That year, Bhupathi was the SEC Indoor Singles Champion and finished the season as the No. 3 ranked singles and No. 1 doubles player in the country.  

"Mahesh's record speaks for itself, but to me, what separates him from the rest is his match play combined with his outstanding sportsmanship," said Ole Miss head coach Billy Chadwick upon the recognition.

The 1995 season will go down as not only one of the best in tennis, but one of the best years in any single sport in Ole Miss history, which is why we decided to break down the year in several moments.  We have plenty more exciting, groundbreaking moments from this year on the way. Stay tuned.


Chadwick Top Moments: No. 28

Appleqvist_Joakim.jpgFor our 28th moment, we will cap this week off by highlighting a major team accomplishment for coach Billy Chadwick during his rise and transformation of the Ole Miss Tennis program.

In 1994, the Rebels became the first team in Ole Miss Tennis history to finish a season ranked in the top 10 in the national polls.  During this historic season, Ole Miss received many honors league and nationwide.  The Rebels qualified more players for the NCAA than any other team in the country, led the league in players selected to the All-SEC team (3), and finished tied for 10th in the final Intercollegiate Tennis Association poll.

As the No. 25 ranked doubles team in the country, Joakim Appelqvist teamed with Ali Hamadeh to claim the Rolex Region III Doubles Championship as well as the SEC Doubles Championship.  All while a familiar and recurring name, freshman Mahesh Bhupathi, was named National ITA Rookie of the Year and joined Appelqvist and Hamadeh on the All-SEC team.  
In addition, the All-American, Appelqvist reached the Final Four of the NCAA Championships, further than any men's tennis player in the state of Mississippi had ever reached at the time.

The Rebels finished the season with an overall record of 17-8 and were a constant name inside the top 15 throughout the year.  The Rebels posted five shutout wins in SEC play; most notable was the blanking of No. 4 Kentucky 7-0.

Appelqvist also helped lead the Rebels to the NCAA Region III Championship, while being recognized as one of the great student-athletes in the league.  Appelqvist was an ITA Academic All-American and joined Ivan Trevino as an SEC Academic Honor Roll selection.

Mahesh Bhupathi caught the eyes of the entire tennis world as a true freshman.  However, just as we are only getting started on our countdown, Bhupathi was only getting started on leaving his mark as one of the most decorated tennis players in Ole Miss history.

Stay tuned for No. 27 next week as Bhupathi and the Rebels take their game and the program to an even higher level.

Chadwick Top Moments: No. 29

Thumbnail image for 1992_Ivan_Trevino.jpgFor our 29th moment in our journey throughout Ole Miss men's tennis head coach Billy Chadwick's illustrious career, we recall the program's first ever NCAA Tournament win. 

In 1992, there were four matches featuring eight teams that had to play their way into the Final 16.  The other 12 earned automatic spots into the Sweet Sixteen.

Ole Miss, who defeated Clemson 5-3, was one of four teams to advance to the Sweet Sixteen.  The Rebels would lose their succeeding match; however, they were recognized for their outstanding season with the program's highest final national ranking (No. 14).  When the dust settled three Rebels were named All-American and three made the All-SEC team.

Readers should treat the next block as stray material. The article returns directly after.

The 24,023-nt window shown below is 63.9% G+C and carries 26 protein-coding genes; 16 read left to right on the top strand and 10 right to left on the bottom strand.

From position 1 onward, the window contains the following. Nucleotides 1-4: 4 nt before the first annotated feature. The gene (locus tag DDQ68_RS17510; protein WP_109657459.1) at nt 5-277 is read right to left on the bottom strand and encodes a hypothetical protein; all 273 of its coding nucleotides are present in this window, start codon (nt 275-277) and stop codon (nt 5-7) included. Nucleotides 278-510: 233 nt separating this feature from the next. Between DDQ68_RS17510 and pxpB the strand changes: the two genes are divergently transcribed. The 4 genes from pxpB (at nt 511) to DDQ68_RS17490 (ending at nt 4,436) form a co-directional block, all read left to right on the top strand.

The Rebels' wins that season included No. 9 Mississippi State, No. 17 Arkansas, No. 18 Tennessee, and No. 24 Rice.  The Rebels were led by the All-American trio of Mohamed Ridaoui and the doubles tandem of Ivan Trevino and Mike Knowles, who finished the year as the No. 4 ranked team in the country with a 31-2 record.  Trevino was the only league player named to both the All-SEC team and the SEC Academic Honor Roll.

"The success of this team centered on our outstanding doubles play, we finished our dual-match season 25-3 in doubles matches," Chadwick said.  "Ivan is a great example of the type of student-athlete we strive for here at Ole Miss, and we are very proud of his accomplishments on and off the court."

Friday, we will fast-forward a couple of years to recognize an additional outstanding team achievement.  Stay tuned to find out what the Rebel Netters accomplished.

Follow the Rebels on Twitter, @OleMissMTennis and on Facebook at OleMissMTennis.

Special assistance by media relations student Wesley Boock.



Chadwick Top Moments: No. 30

Ridaoui_Mohamed_action.jpgWith the numerous outstanding team achievements that Coach Billy Chadwick has orchestrated, there have also been many individuals who have thrived under his guidance.  For No. 30 in our countdown, we highlight one of those individuals in Mohamed Ridaoui.

Ridaoui changed the Rebels 1992 season from the outset. He blasted into the national spotlight as he claimed the 1991 National Intercollegiate Clay Court Championships, earning the program's first ever Grand Slam victory. It was a remarkable accomplishment as he defeated the No. 1-ranked player in the country and defending champion Patricio Arnold of South Florida 6-1, 7-5 in the semifinals and No. 4 ranked Jose Luis Noriega of San Diego 6-4, 6-4 in the title match.

Ridaoui's outstanding play continued into the spring.  The Morocco native earned All-America and All-SEC honors.  Ridaoui represented Ole Miss in all four collegiate grand slam events including the NCAA Championships.

We will return Wednesday with another milestone reached by Billy Chadwick and the Ole Miss men's tennis team.

Follow the Rebels on Twitter, @OleMissMTennis and on Facebook at OleMissMTennis.

Special assistance by media relations student Wesley Boock.